It seems Retro Week has been somewhat dominated by games released by id Games. This I can assure you was not deliberate. Having said that, their big claim to fame back in the 1990s is to develop a lot of technology to further 3D gaming on the IBM PC platform. This is probably why they ended up making such a big part of Retro Week.
The classic Wolfenstein 3D game has already been reviewed some weeks ago, with Ultimate Doom also making an appearance this week. Return to Castle Wolfenstein represents a sequel to the original Wolfenstein 3D, released almost ten years later in 2001. Of course, a lot of changes happened in that decade in terms of technology so the game is very different to the original. I think it’s worth adding in so people can see the progression of 3D Gaming through the early days.
Return to Castle Wolfenstein is a far more involved storyline than the original game. With Wolfenstein 3D, it is a very simple FPS where the goal is to kill all the guards, find the keys to the exit, then find the exit to proceed to the next level.
Return to Castle Wolfenstein is a lot more involved. You are still playing the same character, William B.J. Blazkowicz. Depending on the level, you are tasked with a retrieval mission, sabotage or assassinations. This makes the storylines a lot more complex. Enemies can vary from standard soldiers to zombies and other experimental creatures.
It is very obvious from the start of the series that these other characters are part of Nazi scientific experiments. You also have access to a wide rnage of fictional Nazi weapons, including a minigun and a Tesla gun.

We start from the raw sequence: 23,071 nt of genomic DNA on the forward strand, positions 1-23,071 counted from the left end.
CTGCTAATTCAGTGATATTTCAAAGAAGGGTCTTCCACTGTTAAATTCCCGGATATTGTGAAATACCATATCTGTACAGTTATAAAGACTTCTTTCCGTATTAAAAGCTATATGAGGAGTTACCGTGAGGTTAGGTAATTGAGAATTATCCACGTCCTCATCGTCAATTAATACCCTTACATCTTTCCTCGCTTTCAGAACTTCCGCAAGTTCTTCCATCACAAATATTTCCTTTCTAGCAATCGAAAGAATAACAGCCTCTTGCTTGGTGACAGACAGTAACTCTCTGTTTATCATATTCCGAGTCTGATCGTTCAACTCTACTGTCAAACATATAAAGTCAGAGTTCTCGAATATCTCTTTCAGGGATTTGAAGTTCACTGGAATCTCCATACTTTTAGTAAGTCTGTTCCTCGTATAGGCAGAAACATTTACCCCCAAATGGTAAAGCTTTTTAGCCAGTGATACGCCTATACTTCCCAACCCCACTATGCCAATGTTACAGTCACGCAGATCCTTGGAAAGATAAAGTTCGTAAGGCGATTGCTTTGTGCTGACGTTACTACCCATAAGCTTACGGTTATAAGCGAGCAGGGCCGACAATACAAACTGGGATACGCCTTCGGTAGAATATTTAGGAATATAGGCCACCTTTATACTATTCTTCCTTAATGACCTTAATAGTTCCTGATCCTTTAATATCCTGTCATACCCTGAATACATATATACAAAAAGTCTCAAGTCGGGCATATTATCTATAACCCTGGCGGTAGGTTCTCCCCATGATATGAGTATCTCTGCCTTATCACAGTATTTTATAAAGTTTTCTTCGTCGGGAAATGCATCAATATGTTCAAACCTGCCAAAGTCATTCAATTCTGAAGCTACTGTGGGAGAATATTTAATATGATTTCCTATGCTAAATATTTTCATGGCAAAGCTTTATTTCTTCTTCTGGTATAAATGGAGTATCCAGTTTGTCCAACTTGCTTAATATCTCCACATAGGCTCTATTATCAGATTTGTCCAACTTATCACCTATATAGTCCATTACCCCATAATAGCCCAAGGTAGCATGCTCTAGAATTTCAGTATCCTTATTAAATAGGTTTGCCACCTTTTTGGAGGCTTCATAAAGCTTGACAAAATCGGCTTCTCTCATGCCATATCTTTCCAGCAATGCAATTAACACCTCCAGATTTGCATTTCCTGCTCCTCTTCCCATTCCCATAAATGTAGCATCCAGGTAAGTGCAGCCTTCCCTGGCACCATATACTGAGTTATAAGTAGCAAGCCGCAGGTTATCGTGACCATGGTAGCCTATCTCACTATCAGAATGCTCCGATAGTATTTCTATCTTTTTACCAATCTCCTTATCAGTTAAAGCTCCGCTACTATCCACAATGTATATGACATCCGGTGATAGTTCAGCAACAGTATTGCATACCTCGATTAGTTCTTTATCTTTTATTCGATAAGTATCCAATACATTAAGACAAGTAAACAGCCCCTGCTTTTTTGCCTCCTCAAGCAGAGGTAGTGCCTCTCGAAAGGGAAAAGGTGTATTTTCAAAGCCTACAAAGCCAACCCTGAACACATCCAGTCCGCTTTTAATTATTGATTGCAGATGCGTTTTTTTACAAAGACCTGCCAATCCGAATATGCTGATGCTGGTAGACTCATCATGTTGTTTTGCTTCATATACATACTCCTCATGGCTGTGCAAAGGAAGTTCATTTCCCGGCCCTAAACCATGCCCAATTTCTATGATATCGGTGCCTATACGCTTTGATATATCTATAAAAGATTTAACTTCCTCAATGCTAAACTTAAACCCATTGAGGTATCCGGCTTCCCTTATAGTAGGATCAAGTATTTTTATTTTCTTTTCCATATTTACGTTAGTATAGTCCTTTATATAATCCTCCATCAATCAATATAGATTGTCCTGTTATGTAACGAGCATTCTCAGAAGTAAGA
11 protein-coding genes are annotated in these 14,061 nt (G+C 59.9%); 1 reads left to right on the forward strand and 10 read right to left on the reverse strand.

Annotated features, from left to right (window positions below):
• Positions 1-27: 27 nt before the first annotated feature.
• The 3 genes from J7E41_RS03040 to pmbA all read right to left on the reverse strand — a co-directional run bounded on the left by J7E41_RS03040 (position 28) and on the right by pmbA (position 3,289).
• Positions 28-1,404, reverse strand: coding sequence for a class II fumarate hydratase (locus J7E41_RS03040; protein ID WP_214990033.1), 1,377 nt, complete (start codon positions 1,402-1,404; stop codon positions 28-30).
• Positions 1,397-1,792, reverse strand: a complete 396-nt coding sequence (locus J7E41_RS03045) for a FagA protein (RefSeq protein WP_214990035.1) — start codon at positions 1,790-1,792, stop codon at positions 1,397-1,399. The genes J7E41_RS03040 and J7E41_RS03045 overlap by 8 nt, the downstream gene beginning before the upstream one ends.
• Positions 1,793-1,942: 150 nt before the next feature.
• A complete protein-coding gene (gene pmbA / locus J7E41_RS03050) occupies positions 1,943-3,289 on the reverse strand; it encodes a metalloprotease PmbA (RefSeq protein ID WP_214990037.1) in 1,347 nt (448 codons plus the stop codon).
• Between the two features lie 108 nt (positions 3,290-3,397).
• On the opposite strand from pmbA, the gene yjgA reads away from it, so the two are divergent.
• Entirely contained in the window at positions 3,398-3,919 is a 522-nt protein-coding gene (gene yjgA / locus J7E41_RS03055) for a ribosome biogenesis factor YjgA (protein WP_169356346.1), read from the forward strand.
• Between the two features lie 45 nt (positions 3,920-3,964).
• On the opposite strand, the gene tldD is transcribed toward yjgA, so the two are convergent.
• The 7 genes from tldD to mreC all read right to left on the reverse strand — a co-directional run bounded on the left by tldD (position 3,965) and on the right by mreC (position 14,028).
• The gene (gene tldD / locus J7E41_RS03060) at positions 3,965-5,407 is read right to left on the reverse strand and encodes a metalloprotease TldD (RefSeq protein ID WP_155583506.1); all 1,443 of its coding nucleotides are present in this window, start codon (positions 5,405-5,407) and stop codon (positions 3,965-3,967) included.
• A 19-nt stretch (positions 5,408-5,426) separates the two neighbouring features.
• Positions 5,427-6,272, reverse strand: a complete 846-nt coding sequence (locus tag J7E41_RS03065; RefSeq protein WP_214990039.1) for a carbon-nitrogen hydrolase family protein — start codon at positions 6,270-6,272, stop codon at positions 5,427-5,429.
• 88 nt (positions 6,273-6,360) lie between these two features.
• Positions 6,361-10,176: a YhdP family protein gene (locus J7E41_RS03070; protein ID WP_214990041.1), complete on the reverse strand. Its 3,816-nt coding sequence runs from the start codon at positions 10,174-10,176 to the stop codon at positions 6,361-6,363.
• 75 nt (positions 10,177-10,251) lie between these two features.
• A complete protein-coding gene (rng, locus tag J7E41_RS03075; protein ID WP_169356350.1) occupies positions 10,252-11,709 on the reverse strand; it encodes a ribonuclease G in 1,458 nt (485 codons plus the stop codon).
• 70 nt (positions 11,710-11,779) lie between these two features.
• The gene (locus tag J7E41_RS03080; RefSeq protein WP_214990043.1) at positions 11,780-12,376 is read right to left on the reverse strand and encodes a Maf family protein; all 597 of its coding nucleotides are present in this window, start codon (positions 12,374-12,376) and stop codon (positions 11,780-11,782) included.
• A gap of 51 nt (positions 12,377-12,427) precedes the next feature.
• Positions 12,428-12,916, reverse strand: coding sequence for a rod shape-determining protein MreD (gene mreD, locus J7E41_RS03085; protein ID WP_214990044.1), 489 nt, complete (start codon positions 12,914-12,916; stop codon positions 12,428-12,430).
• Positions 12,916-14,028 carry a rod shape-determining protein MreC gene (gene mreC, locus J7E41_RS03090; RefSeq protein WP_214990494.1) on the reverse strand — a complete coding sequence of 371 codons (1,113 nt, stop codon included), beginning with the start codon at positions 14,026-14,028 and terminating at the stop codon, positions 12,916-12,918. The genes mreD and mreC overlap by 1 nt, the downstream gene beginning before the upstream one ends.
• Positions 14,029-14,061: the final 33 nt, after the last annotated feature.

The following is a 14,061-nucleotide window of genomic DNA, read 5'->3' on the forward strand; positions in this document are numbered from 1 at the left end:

Going through the level, the difficulty is considerably more difficult. This is not impossibly so, and this may be because I’ve played the original game often enough to remember the maps. The enemy characters move around a lot more, and are a little more aggressive with their gunfire. This does add to the challenge of the game, but in a fun way.
Return to Castle Wolfenstein definitely represents the improvements in technology in the near-decade between this and the original game. The game is a significant improvement in storyline and variety. This shows what a decade can do in terms of computer power and the quality of the gaming engines. This is a substantial improvement between the two games. While the original Wolfenstein represents the limitations of the technology at the time, Return to Castle Wolfenstein is far closer to what you’d see in a modern FPS.
The other major improvement with Return to Castle Wolfenstein is the graphics. The original Wolfenstein 3D game ran at a very lowly 320×200 graphics mode to maintain performance on the computers from the early 1990s.
The graphics in Return to Castle Wolfenstein are far more modernised. Given the game was released in 2001, the graphics are actually quite amazing. It still runs at the screen resolutions of the day, so there’s no 16:9 720p or 1080p graphics here. Introduce modern 16:9 resolutions and, with a few tweaks, these graphics could easily pass for modern graphics.
The animations can sometimes feel a bit primitive. Don’t get me wrong, they’re not terrible, but occasionally just feel a little unnatural. I suspect the reason for this is that animations in the gaming engine were still in the early stages and were still somewhat limited, and perhaps for this reason I’m projecting modern gaming onto an earlier game.6
If you’re looking for an example of how quickly things can change in a decade of technology advances, you could use Wolfenstein 3D and Return of Castle Wolfenstein as a very striking example. These games are just shy of a decade apart, and they demonstrate the sheer scale of the advancement in the PC platform during this period.
Wolfenstein 3D is not necessarily a bad game, but is really a product of his time. Return to Castle Wolfenstein substantially improves the game and brings it a lot closer to what you would expect from a modern FPS game.
If you’re looking for a version of the game from a purely historical perspective, then Wolfenstein 3D may be the game you want to go for. If you’re looking for a version that also has many of the features of a modern FPS, then Return to Castle Wolfenstein may be more up your alley.